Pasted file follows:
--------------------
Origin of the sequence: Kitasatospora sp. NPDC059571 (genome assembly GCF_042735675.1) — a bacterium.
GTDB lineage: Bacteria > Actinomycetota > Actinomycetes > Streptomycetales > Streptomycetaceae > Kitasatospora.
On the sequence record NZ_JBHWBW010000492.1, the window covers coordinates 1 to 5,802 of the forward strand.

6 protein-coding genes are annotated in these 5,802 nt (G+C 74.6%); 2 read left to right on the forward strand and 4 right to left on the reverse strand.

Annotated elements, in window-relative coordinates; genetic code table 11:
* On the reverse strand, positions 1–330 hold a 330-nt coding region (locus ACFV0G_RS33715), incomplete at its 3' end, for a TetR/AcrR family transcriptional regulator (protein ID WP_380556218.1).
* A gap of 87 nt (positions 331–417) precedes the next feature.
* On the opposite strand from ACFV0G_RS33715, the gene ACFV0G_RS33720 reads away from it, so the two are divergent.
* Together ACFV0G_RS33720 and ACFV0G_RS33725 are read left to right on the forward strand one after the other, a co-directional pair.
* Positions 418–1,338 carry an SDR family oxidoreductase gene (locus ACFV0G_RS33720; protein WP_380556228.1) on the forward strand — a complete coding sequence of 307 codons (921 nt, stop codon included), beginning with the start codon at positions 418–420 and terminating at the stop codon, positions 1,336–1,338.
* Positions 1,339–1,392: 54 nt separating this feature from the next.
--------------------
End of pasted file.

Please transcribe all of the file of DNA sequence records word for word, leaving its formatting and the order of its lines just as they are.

Origin of the sequence: Kitasatospora sp. NPDC059571 (genome assembly GCF_042735675.1) — a bacterium.
GTDB lineage: Bacteria > Actinomycetota > Actinomycetes > Streptomycetales > Streptomycetaceae > Kitasatospora.
On the sequence record NZ_JBHWBW010000492.1, the window covers coordinates 1 to 5,802 of the forward strand.

6 protein-coding genes are annotated in these 5,802 nt (G+C 74.6%); 2 read left to right on the forward strand and 4 right to left on the reverse strand.

Annotated elements, in window-relative coordinates; genetic code table 11:
* On the reverse strand, positions 1–330 hold a 330-nt coding region (locus ACFV0G_RS33715), incomplete at its 3' end, for a TetR/AcrR family transcriptional regulator (protein ID WP_380556218.1).
* A gap of 87 nt (positions 331–417) precedes the next feature.
* On the opposite strand from ACFV0G_RS33715, the gene ACFV0G_RS33720 reads away from it, so the two are divergent.
* Together ACFV0G_RS33720 and ACFV0G_RS33725 are read left to right on the forward strand one after the other, a co-directional pair.
* Positions 418–1,338 carry an SDR family oxidoreductase gene (locus ACFV0G_RS33720; protein WP_380556228.1) on the forward strand — a complete coding sequence of 307 codons (921 nt, stop codon included), beginning with the start codon at positions 418–420 and terminating at the stop codon, positions 1,336–1,338.
* Positions 1,339–1,392: 54 nt separating this feature from the next.